Iran’s telecom infrastructure has suffered from sanctions in past few years, which prevented the import of equipment and devices and encouraged widespread smuggling, with a consequent loss of tax revenue. To address this, the government introduced a device registration scheme, and bolstered the capacity for domestically manufactured mobile phones.
Operators have invested in broadening the reach of their LTE networks, which has increased network capacity and improved the quality of mobile broadband services. The country is also looking to 5G, with services having been launched by MCI and MTN Irancell in early 2021. The sector is still hamstrung by the paucity of spectrum, though the government is addressing this with plans to auction spectrum in the 3.5GHz band for 5G use.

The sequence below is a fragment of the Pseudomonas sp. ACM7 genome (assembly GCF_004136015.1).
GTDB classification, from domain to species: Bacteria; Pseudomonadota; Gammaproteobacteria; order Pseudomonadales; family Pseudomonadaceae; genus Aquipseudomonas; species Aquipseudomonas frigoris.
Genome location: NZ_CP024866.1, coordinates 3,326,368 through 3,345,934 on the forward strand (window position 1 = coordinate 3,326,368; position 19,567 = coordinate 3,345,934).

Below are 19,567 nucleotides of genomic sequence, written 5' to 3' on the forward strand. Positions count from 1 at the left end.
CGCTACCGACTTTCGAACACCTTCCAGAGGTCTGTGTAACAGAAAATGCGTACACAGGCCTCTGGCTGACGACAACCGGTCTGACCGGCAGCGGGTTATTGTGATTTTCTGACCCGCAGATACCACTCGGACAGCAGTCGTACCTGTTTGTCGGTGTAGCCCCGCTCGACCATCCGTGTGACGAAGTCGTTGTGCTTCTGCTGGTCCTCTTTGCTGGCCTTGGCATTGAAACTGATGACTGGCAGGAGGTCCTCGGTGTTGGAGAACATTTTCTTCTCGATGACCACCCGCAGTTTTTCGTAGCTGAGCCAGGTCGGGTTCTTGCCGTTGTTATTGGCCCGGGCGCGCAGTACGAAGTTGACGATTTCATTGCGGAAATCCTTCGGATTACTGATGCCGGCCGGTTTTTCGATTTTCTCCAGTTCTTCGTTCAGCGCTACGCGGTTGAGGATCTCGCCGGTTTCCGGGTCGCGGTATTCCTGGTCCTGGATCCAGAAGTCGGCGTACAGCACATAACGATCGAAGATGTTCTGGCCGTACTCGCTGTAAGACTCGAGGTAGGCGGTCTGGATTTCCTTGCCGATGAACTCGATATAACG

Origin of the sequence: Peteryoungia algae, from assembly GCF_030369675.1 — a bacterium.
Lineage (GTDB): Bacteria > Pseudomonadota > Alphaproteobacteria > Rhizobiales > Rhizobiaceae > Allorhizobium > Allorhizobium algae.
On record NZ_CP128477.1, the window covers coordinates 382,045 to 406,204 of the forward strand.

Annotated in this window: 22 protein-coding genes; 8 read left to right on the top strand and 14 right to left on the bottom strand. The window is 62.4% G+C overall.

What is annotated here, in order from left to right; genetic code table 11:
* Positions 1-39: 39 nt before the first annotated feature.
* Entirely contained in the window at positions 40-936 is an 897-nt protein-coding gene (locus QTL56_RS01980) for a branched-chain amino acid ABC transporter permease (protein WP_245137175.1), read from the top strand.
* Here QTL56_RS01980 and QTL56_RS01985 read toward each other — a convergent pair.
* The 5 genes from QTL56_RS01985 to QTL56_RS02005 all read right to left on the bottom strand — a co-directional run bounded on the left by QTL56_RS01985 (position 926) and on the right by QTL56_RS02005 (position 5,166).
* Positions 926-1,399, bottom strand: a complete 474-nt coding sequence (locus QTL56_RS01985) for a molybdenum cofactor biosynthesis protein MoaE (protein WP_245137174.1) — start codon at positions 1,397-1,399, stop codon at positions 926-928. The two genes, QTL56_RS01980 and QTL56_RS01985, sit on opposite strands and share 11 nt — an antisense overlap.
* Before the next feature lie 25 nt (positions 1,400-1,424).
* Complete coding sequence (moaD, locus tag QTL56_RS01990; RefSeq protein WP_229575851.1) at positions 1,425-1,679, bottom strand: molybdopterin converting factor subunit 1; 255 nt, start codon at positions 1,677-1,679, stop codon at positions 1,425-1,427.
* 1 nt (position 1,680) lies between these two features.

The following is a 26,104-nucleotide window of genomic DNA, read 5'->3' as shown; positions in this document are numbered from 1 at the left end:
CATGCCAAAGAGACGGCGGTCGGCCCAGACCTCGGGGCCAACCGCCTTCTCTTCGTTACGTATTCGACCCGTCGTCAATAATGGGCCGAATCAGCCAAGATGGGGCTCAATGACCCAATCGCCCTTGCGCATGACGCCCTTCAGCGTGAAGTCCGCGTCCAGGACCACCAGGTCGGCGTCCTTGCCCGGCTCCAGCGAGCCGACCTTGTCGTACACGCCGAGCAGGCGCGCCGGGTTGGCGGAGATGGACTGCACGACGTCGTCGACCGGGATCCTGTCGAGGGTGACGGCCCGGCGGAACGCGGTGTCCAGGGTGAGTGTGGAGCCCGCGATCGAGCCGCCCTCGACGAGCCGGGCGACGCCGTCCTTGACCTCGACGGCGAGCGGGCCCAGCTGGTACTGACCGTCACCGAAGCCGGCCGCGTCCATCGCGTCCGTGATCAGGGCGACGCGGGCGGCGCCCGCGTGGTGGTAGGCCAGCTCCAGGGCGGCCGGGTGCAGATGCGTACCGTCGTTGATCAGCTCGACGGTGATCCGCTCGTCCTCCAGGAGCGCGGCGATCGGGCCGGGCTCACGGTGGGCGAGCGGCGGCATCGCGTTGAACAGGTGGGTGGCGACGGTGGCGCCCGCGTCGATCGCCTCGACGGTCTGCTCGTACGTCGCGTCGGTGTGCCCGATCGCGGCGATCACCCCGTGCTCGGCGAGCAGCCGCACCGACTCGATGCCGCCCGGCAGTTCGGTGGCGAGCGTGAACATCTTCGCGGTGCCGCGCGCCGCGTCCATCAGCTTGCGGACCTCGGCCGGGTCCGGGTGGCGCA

It has to be noted that Iran is keen to grow its Iran’s digital economy and the National Internet Network (NIN) is pivotal to Iran’s fixed broadband infrastructure plans and overall Smart City progress. From a broad perspective, Iran offers significant opportunities for growth in the telecoms sector. The country has one of the largest populations in the Middle East, and there is a high proportion of youthful, tech savvy users having considerable demand for both fixed and mobile telecom services.
The outbreak of the pandemic continues to have a significant impact on production and supply chains all around the world. During this time, the telecoms sector to various degrees is likely to experience a downturn in mobile device and ICT equipment production, while it may also be difficult for network operators to source necessary equipment or manage workflows when maintaining and upgrading existing infrastructure. Overall progress towards 5G may also be postponed or slowed down in some countries.
On the consumer side, spending on telecoms services is likely to be impacted by large-scale job losses and the consequent restriction on disposable incomes. It is largely unknown what the long-term impacts will be as the crisis develops.